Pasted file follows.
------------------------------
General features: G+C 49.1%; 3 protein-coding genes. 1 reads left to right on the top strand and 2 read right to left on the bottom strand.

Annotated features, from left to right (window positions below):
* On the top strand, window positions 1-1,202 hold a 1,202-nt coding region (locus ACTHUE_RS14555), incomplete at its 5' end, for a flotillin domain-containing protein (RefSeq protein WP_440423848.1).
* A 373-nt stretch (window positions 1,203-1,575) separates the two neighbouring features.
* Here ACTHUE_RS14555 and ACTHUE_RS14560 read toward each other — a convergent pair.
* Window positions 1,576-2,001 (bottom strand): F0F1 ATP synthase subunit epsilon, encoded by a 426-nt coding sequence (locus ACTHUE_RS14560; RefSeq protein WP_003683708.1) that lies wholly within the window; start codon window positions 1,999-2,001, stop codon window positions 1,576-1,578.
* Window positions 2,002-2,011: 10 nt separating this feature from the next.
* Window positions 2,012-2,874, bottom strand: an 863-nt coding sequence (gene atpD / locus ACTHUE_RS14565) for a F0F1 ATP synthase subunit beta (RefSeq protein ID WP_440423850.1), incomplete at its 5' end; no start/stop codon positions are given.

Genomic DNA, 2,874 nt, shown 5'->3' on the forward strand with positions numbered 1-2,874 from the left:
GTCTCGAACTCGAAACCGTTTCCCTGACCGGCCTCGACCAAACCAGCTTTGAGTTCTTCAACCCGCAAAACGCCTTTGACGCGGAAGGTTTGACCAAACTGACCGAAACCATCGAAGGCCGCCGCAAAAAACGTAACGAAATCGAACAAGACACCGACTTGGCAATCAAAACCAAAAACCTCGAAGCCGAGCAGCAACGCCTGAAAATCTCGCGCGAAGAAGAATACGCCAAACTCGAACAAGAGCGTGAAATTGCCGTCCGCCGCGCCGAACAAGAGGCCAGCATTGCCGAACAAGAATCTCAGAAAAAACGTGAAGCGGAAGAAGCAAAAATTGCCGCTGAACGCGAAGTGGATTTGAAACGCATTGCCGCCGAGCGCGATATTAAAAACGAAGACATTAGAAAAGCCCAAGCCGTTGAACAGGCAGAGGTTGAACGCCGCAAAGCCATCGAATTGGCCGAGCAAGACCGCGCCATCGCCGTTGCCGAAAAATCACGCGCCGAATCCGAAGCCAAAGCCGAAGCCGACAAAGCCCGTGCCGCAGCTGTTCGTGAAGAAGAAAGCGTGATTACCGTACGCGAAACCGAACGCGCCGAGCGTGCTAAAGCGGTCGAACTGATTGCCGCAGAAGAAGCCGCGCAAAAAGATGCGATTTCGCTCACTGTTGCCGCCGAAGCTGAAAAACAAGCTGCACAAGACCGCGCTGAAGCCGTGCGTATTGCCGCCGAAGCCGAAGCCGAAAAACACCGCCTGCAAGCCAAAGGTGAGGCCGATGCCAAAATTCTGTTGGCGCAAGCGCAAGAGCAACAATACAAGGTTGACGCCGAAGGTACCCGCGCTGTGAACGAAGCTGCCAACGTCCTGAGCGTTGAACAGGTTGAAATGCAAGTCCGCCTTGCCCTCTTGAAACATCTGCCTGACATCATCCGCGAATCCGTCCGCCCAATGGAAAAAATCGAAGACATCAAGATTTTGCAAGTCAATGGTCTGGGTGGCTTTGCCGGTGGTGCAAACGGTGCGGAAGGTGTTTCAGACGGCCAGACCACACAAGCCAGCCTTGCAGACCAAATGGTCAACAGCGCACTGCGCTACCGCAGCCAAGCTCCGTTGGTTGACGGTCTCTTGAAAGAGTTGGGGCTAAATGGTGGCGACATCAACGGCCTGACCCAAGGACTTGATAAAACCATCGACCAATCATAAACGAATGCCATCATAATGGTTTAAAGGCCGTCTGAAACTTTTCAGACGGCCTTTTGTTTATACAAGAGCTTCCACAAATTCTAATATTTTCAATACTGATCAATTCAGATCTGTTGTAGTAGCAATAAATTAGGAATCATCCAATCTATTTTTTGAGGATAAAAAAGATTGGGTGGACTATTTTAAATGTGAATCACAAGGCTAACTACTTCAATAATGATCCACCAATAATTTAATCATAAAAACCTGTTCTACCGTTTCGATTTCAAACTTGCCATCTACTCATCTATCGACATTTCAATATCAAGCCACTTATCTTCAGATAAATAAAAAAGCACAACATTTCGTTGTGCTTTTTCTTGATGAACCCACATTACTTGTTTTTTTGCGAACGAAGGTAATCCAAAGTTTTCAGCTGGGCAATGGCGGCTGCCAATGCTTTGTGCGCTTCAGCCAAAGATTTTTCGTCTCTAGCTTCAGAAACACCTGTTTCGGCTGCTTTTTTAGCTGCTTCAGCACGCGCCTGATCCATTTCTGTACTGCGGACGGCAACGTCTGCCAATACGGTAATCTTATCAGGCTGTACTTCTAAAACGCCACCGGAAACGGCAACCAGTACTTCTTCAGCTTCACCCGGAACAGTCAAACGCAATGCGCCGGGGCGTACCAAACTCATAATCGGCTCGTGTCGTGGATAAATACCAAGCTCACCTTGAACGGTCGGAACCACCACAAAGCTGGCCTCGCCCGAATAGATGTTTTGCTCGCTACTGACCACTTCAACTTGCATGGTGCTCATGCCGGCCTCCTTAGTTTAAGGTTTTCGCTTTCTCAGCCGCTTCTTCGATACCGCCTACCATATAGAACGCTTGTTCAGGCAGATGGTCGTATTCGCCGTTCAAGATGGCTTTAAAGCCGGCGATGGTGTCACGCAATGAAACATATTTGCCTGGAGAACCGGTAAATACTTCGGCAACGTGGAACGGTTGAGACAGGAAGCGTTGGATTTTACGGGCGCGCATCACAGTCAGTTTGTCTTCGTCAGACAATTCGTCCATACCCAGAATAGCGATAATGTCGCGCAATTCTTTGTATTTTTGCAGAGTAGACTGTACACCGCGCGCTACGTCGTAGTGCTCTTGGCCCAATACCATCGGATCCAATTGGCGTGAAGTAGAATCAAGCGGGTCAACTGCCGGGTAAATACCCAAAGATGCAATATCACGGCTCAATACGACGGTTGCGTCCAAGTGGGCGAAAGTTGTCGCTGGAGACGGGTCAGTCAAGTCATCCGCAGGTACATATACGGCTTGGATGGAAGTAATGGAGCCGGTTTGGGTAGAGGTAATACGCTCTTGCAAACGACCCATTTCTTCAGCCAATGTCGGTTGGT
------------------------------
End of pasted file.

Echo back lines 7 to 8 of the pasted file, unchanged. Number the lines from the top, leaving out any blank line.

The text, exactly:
* Window positions 2,002-2,011: 10 nt separating this feature from the next.
* Window positions 2,012-2,874, bottom strand: an 863-nt coding sequence (gene atpD / locus ACTHUE_RS14565) for a F0F1 ATP synthase subunit beta (RefSeq protein ID WP_440423850.1), incomplete at its 5' end; no start/stop codon positions are given.